The Life and Posthumous Writings of William Cowper: With an Introductory Letter to the Right Honorable Earl Cowper, Zväzok 1
W. Pelham, Manning & Loring, and E. Lincoln, 1803
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admirable affection appears attention becauſe believe beſt called character comfort concerning confidered continually coufin Cowper dear defire delight doubt expect faid fame feel feems fent feveral fhall fhould fince firſt fome foon fpirits friendſhip fubject fuch fuppofe fure give hand happy hear heard heart HILL himſelf Homer honour hope juſt kind Lady HESKETH laft laſt lately leaſt leave lines live LODGE manner matter mean meet mention mind moft morning moſt muſt myſelf nature never obliged occafion Olney once opportunity perhaps pleaſe pleaſure poem Poet poor prefent prove reaſon received ſeems ſhall ſhe tell thank thee thefe theſe thing thofe thoſe thought tion truth Unwin verfe volume W. C. LETTER walk whofe whole wiſh write written yourſelf
Strana 188 - The man that hails you Tom or Jack, And proves by thumps upon your back How he esteems your merit, Is such a friend, that one had need Be very much his friend indeed, .
Strana 17 - Thy nightly visits to my chamber made, That thou might'st know me safe and warmly laid...
Strana 116 - With all her crew complete. Toll for the brave! Brave Kempenfelt is gone ; His last sea-fight is fought, His work of glory done. It was not in the battle ; No tempest gave the shock; She sprang no fatal leak, She ran upon no rock.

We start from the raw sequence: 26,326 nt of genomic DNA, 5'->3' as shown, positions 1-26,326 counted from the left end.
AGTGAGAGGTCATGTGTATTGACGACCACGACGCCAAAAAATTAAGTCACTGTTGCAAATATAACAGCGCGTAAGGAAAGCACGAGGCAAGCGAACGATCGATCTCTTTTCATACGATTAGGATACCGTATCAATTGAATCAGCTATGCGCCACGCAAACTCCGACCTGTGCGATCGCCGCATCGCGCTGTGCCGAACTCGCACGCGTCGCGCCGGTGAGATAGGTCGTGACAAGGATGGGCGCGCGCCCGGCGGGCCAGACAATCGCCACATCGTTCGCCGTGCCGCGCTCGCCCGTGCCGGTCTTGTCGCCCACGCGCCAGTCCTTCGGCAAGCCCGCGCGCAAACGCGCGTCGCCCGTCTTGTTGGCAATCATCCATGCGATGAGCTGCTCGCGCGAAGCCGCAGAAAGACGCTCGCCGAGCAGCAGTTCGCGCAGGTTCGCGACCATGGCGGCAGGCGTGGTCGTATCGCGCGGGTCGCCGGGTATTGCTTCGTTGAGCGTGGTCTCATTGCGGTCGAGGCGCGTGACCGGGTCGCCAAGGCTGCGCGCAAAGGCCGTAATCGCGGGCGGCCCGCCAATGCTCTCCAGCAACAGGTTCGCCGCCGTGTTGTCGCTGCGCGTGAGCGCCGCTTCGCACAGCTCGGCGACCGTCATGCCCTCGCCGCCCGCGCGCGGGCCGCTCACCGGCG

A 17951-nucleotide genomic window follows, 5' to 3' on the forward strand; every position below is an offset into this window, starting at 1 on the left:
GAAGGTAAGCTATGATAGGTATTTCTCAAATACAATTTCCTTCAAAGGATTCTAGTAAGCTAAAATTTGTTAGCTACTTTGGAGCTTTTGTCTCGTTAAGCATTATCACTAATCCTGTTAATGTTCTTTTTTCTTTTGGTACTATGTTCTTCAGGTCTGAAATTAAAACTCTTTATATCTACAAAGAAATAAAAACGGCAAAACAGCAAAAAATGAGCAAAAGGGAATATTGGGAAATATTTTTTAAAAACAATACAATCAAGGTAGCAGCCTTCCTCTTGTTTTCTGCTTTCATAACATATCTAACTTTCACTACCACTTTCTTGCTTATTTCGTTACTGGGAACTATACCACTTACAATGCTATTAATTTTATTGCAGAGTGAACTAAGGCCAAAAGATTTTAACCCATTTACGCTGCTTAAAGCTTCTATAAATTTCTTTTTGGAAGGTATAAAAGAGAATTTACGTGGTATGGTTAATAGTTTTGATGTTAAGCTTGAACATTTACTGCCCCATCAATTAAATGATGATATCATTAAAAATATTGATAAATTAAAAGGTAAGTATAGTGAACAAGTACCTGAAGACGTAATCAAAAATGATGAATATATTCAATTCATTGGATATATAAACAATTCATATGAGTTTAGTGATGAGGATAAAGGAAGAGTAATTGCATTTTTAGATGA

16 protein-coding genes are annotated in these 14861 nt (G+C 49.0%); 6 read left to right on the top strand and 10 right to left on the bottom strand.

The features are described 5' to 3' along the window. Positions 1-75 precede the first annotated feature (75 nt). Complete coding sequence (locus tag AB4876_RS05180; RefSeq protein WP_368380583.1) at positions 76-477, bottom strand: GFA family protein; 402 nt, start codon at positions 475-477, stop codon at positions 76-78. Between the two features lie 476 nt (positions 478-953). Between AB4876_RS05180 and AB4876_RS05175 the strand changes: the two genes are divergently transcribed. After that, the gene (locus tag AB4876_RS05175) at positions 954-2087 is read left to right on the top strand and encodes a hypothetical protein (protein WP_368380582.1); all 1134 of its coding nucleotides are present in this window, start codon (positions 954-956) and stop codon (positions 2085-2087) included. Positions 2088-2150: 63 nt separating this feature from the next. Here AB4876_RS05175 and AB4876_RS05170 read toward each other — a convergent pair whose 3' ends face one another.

Strana 116 - LOSS OF THE ROYAL GEORGE Toll for the Brave ! The brave that are no more ! All sunk beneath the wave Fast by their native shore ! Eight hundred of the brave Whose courage well was tried, Had made the vessel heel And laid her on her side. A land-breeze shook the shrouds And she was overset ; Down went the Royal George, With all her crew complete.
Strana 117 - It was not in the battle ; No tempest gave the shock ; She sprang no fatal leak ; She ran upon no rock. His sword was in its sheath, His fingers held the pen, When Kempenfelt went down With twice four hundred men. Weigh the vessel up, Once dreaded by our foes ! And mingle with our cup The tear that England owes. Her timbers yet are sound, And she may float again, Full charged with England's thunder, And plough the distant main. But Kempenfelt is gone ; His victories are o'er ; And he and his eight...
Strana 96 - On the whole it appears, and my argument shows, With a reasoning the court will never condemn, That the spectacles plainly were made for the Nose, And the Nose was as plainly intended for them.
Strana 45 - I ever met with. They treat me more like a near relation than a stranger, and their house is always open to me. The old gentleman carries me to Cambridge in his chaise. He is a man of learning and good sense, and as simple as parson Adams. His wife has a very uncommon understanding, has read much to excellent purpose, and is more polite than a duchess.
Strana 144 - My dear, I will not let you come till the end of May, or beginning of June, because before that time my greenhouse will not be ready to receive us, and it is the only pleasant room belonging to us. When the plants go out, we go in.
Strana 144 - I anticipate the pleasure of those days not very far distant, and feel a part of it at this moment. Talk not of an inn ! Mention it not for your life ! We have never had so many visitors but we could easily accommodate them all, though we have received Unwin, and his wife, and his sister, and his son, all at once. My dear, I will not let you come till the end of May or beginning of June, because before that time my greenhouse will not be ready to receive us...
Strana 256 - How many are the days of the years of thy life? And Jacob said unto Pharaoh, The days of the years of my pilgrimage are an hundred and thirty years : few and evil have been the days of the years of my life...